Christine Assaf | , , ,| By
New employee orientations in some businesses have become a thing of the past. Shuffling the new employee in, having them sit at a computer station to fill out there new hire paperwork, watch some videos on Code of Conduct and then sit them at their work station is considered “orientation”. Is this what’s happening at your organization?
What if i told you that the most important thing an employee can learn at your organization doesn’t have to do with benefits, policies, or the time clock system? The most important thing an employee needs to learn on their first day is the people.
Social interaction is a necessity in today’s line s of business. With an increasing amount of time spent in front of computer screens and less time in formal standard office situations the work environment can foster “lone wolf” employees who never develop relationships with their co-workers or even bosses. Relationship building especially where new employees are concerned is a necessity in maintaining an employee’s longevity and thus decreasing turnover.
The Meet & Greet
- Start off by introducing the employee to their local environment Office mates, cubicle neighbors etc. should shake hands and know each other’s names so that a new employee can ask questions like “Where’s the bathroom?” and “Do you know how to use the microwave?” for the basic necessities of their early employment.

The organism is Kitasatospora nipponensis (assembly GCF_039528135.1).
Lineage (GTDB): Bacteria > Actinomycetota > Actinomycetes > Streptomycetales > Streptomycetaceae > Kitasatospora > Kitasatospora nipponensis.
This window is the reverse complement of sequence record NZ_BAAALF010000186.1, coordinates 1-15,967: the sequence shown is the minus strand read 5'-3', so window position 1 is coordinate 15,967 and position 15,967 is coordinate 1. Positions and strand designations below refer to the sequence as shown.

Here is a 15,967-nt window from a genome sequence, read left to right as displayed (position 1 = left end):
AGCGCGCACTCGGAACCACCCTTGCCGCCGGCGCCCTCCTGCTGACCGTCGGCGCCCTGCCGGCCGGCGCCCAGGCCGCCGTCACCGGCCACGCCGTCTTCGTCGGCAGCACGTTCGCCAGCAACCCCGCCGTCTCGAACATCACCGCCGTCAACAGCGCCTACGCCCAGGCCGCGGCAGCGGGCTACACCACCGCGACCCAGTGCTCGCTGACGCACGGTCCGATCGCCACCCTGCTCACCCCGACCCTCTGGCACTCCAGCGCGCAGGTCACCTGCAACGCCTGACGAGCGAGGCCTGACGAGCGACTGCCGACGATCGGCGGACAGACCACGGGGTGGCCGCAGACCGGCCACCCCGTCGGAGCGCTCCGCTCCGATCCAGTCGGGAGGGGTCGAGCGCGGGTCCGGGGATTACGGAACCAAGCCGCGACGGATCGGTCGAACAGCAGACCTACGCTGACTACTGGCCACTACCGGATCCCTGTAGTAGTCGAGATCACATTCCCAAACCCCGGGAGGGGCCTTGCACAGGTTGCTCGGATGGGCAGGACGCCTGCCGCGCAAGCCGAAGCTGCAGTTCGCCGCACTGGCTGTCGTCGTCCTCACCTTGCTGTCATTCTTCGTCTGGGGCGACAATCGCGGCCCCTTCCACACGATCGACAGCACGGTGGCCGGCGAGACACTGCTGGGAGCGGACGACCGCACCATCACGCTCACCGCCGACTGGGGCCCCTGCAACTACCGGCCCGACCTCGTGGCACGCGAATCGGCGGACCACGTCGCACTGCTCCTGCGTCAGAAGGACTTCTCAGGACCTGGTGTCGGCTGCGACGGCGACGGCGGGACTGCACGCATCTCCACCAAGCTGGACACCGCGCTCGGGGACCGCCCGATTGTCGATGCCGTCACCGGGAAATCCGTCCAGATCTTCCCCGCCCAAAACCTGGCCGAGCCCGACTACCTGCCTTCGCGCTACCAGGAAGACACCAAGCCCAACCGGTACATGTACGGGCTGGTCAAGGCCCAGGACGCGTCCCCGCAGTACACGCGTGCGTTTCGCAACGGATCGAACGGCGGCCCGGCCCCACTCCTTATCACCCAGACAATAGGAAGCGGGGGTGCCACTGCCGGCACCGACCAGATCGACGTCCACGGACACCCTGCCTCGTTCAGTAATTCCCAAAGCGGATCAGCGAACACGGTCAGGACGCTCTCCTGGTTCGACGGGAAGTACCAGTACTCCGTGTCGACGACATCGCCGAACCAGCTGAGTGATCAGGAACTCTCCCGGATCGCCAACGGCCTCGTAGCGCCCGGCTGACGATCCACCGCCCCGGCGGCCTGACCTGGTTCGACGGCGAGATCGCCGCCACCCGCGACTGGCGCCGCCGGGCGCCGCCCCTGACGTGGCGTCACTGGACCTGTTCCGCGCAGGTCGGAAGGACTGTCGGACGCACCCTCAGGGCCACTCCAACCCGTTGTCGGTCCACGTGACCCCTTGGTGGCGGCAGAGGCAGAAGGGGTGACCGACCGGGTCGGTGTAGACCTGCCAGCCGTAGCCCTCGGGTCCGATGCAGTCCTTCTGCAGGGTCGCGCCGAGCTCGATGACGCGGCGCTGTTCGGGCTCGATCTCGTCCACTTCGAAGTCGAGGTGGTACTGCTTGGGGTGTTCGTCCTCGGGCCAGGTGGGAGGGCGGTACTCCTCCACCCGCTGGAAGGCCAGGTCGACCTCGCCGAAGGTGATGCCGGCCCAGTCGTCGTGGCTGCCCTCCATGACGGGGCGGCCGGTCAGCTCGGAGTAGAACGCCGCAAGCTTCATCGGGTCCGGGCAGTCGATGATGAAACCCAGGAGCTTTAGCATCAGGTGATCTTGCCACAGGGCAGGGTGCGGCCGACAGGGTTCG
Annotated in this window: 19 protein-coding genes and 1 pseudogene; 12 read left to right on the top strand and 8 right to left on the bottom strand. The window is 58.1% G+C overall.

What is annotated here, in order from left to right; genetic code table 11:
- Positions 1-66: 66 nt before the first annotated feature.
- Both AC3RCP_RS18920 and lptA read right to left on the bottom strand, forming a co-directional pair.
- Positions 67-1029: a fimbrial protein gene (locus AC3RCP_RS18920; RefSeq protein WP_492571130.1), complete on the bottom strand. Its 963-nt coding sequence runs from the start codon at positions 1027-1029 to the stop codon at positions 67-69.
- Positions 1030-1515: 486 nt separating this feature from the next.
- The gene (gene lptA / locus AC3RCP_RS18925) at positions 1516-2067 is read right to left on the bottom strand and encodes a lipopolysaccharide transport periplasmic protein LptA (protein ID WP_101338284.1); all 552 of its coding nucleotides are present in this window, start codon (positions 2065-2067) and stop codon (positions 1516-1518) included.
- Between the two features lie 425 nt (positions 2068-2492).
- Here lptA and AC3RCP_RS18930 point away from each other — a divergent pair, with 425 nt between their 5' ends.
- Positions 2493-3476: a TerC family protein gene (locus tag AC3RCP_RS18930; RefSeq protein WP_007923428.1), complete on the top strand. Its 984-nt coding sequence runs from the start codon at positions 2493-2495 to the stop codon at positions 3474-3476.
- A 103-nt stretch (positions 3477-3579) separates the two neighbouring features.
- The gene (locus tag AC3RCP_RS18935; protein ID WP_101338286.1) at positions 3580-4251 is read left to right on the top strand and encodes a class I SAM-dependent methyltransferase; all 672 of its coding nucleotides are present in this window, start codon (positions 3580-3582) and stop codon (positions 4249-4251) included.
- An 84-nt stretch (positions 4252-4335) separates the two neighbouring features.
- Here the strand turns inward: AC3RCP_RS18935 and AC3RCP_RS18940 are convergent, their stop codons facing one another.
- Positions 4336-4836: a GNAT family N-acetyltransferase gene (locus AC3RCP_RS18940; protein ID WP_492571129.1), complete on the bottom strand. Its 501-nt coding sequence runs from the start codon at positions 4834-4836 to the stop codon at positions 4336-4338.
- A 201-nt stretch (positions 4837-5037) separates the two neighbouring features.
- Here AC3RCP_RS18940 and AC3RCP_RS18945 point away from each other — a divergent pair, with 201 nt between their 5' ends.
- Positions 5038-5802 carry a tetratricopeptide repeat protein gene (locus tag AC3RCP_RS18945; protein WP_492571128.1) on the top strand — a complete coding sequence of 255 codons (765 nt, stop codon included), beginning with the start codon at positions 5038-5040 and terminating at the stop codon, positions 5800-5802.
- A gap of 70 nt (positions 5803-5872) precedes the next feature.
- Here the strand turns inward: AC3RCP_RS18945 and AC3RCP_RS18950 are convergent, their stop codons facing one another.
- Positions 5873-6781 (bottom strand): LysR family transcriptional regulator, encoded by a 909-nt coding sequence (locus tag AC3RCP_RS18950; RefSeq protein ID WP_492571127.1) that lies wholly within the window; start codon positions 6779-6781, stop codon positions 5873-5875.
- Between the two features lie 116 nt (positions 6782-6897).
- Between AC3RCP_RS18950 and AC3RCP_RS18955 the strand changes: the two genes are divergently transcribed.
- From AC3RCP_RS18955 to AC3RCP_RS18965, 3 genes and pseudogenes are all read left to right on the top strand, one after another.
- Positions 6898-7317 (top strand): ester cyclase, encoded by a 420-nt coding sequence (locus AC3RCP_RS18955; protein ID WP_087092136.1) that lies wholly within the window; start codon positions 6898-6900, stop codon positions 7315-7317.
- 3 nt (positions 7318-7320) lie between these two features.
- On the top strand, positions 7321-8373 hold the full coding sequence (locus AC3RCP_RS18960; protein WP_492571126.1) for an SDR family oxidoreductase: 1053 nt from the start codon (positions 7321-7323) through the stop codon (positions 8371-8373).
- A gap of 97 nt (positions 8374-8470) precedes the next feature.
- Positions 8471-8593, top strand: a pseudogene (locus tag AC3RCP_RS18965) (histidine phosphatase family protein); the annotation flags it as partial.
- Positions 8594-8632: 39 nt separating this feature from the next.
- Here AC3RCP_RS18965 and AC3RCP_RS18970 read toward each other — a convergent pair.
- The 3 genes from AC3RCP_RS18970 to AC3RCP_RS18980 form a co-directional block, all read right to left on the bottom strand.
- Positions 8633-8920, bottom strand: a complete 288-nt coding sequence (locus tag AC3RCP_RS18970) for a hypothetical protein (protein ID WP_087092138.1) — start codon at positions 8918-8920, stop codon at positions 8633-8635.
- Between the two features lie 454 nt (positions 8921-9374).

- Thereafter show them the grounds and various departments, having them shake hands with the Department Heads down to the Maintenance Associate. When introducing make sure to mention the years the employee’s have been here, what it is they do, and the new employee’s job role.
- Don’t leave out the head honchos! While the big dogs of the company may be busy, they are the most important introduce any employee can receive Allow an employee to meet the CEO/Owner/VP/etc. and shake hands with the actual individual.
- Have a group lunch, a social get-together, or event with the new employee. Bring the employee’s together whether for a meeting or for something more informal and bring the newbie. Here the employee will be able to interact and develop friendships as well as get insider info into the company’s “real” culture.
Each business has its own culture and in that culture are sub-cultures in the various departments. By introducing the employee to key individuals and allowing for social interaction, we’re integrating them into the system. The faster an employee can be adopted into the company norms, the better.
Does your company take part in these types of meet & greets? If so, what do you find the most successful thing about them?